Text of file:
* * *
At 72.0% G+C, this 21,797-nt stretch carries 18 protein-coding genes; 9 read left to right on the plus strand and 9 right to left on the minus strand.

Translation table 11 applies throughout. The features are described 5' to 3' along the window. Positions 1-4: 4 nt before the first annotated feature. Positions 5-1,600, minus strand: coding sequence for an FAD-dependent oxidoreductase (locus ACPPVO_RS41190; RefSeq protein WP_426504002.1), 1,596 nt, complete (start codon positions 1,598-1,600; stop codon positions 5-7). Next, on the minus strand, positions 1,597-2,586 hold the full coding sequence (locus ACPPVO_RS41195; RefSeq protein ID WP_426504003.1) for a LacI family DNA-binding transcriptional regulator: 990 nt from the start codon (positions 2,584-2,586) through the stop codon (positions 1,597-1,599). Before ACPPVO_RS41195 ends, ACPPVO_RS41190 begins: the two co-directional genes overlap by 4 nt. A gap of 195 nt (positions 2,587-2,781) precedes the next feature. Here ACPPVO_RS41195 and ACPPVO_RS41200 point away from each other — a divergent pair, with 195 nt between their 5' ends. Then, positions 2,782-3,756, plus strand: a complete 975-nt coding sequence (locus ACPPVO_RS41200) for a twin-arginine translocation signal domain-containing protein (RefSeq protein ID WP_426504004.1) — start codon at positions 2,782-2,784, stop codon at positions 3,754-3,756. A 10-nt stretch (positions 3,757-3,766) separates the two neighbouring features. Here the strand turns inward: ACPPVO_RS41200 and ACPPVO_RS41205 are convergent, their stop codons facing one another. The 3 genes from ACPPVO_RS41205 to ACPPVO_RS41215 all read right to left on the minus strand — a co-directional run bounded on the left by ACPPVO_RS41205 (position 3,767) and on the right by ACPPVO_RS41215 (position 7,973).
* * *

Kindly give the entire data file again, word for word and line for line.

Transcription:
At 72.0% G+C, this 21,797-nt stretch carries 18 protein-coding genes; 9 read left to right on the plus strand and 9 right to left on the minus strand.

Translation table 11 applies throughout. The features are described 5' to 3' along the window. Positions 1-4: 4 nt before the first annotated feature. Positions 5-1,600, minus strand: coding sequence for an FAD-dependent oxidoreductase (locus ACPPVO_RS41190; RefSeq protein WP_426504002.1), 1,596 nt, complete (start codon positions 1,598-1,600; stop codon positions 5-7). Next, on the minus strand, positions 1,597-2,586 hold the full coding sequence (locus ACPPVO_RS41195; RefSeq protein ID WP_426504003.1) for a LacI family DNA-binding transcriptional regulator: 990 nt from the start codon (positions 2,584-2,586) through the stop codon (positions 1,597-1,599). Before ACPPVO_RS41195 ends, ACPPVO_RS41190 begins: the two co-directional genes overlap by 4 nt. A gap of 195 nt (positions 2,587-2,781) precedes the next feature. Here ACPPVO_RS41195 and ACPPVO_RS41200 point away from each other — a divergent pair, with 195 nt between their 5' ends. Then, positions 2,782-3,756, plus strand: a complete 975-nt coding sequence (locus ACPPVO_RS41200) for a twin-arginine translocation signal domain-containing protein (RefSeq protein ID WP_426504004.1) — start codon at positions 2,782-2,784, stop codon at positions 3,754-3,756. A 10-nt stretch (positions 3,757-3,766) separates the two neighbouring features. Here the strand turns inward: ACPPVO_RS41200 and ACPPVO_RS41205 are convergent, their stop codons facing one another. The 3 genes from ACPPVO_RS41205 to ACPPVO_RS41215 all read right to left on the minus strand — a co-directional run bounded on the left by ACPPVO_RS41205 (position 3,767) and on the right by ACPPVO_RS41215 (position 7,973).